Whether ranchers and farmers are raising cattle, bison, horses, sheep or other livestock, reliably providing fresh water is a necessity throughout the year, but a particular challenge during winter when standing water sources can ice over. With beef cattle and other livestock, lower water consumption can slow growth and compromise health; and in dairy cows or cows with calves, it reduces milk production.
Disastrous 2019 weather spills over into cattle breeding
The disastrous weather in 2019 continues to have a long tail, not just for grain producers but for livestock operations as well. It is currently surfacing in a higher percentage of unbred beef cows this fall and winter than in past years.
Let those mama cows do their motherly thing
It’s possible that cow-calf producers can have a tunnel-vision focus on only the pregnant cow when calving time approaches. They hang their calf puller and chains near the calving pen and concentrate on getting that newborn calf on the ground. Questions dominate their minds. Will they be able to pull that smaller heifer’s calf? Which one will have a foot or two down in the birth canal? Will that black baldy have another backwards calf this year?
Grazing corn residue proves its worth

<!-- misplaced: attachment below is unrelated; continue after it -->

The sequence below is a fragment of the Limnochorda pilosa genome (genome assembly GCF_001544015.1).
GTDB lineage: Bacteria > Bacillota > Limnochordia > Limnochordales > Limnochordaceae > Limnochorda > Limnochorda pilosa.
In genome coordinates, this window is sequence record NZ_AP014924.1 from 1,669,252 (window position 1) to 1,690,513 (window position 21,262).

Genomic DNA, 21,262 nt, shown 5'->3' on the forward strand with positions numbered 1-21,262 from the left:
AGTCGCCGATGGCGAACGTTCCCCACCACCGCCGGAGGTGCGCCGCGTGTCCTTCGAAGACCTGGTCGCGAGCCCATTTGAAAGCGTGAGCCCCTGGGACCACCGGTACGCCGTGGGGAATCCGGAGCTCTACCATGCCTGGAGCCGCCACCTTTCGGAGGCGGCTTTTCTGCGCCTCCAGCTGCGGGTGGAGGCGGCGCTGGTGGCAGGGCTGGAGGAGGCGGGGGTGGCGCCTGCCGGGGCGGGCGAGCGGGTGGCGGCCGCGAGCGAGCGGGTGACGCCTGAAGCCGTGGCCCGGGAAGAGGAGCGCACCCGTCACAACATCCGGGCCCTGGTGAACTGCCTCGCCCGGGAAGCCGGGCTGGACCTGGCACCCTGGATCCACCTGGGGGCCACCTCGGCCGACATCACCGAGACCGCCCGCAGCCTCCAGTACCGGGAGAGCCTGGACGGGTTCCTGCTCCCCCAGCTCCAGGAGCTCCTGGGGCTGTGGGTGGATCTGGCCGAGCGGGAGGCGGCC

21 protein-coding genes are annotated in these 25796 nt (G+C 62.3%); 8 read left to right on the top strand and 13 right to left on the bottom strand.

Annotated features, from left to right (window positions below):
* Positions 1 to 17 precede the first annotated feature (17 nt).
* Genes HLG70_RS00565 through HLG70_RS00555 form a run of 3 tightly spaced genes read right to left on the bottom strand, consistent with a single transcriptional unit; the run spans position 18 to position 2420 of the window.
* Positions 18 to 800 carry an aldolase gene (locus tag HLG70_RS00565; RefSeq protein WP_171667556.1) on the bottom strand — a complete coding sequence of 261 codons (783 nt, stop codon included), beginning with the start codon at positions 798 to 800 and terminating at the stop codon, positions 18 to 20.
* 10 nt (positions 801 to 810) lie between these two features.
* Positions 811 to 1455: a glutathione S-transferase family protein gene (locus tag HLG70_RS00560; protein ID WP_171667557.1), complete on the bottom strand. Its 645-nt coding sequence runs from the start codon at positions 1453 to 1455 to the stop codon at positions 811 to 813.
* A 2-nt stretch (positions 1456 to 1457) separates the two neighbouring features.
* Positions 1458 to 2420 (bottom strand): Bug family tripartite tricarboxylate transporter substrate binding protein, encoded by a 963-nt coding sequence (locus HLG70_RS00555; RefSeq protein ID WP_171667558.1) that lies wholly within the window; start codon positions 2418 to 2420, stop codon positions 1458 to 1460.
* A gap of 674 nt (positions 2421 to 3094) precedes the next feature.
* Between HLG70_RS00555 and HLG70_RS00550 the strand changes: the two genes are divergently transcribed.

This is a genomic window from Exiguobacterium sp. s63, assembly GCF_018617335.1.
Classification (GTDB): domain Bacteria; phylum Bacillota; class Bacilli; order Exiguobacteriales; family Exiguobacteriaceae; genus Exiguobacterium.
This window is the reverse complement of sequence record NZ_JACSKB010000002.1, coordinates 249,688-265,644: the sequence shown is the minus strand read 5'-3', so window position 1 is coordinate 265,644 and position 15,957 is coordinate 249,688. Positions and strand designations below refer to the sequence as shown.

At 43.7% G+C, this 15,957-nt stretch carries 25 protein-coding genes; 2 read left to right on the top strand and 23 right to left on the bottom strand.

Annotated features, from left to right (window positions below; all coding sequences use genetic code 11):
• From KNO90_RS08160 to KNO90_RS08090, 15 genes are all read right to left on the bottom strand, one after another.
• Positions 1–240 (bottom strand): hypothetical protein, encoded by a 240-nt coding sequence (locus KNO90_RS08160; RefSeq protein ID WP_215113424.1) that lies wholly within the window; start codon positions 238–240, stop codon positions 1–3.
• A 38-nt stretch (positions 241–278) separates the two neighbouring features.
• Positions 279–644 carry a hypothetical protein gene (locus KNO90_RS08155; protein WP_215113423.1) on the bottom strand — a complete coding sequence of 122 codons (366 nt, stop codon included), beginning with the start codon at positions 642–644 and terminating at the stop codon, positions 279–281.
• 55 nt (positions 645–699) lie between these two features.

Corn growers considering grazing cattle on no-till corn residue don’t have to worry about compaction, according to University of Nebraska (U of N) research. Yields of subsequent crops don’t suffer either from grazing of the previous crop’s aftermath. If anything, grazing of the residue could slightly increase yields of subsequent crops.
Built-in and better – cattle of tomorrow being bred today
Seeing new car advertisements, that thought runs through my mind. With an active family, I can’t count the number of times there’s been an immediate mess—think sandbox remnants dumped out of tennis shoes or cereal spread across the floor—and I wished a vacuum cleaner would appear out of thin air. About the day after I first had that thought, I saw the brand new minivan with an integrated vacuum.
Hay stocks up from last year but still below average
Derrell S. Peel
Weather challenges in 2019 led to many questions about the quantity and quality of hay production and supply heading into 2020. Recent U.S. Department of Agriculture reports provide a summary of 2019 hay production and the status of hay stocks as of Dec. 1.
Balancing calving ease priorities in heifer matings
Western Livestock Journal
One of the most exciting times of the year on cow-calf operations is when the calves are born and producers can see the results of their breeding decisions. Experts from the Beef Cattle Institute at Kansas State University say it can also be stressful and costly if those mating decisions lead to calving difficulties, which is why much care needs to be taken when planning those matings.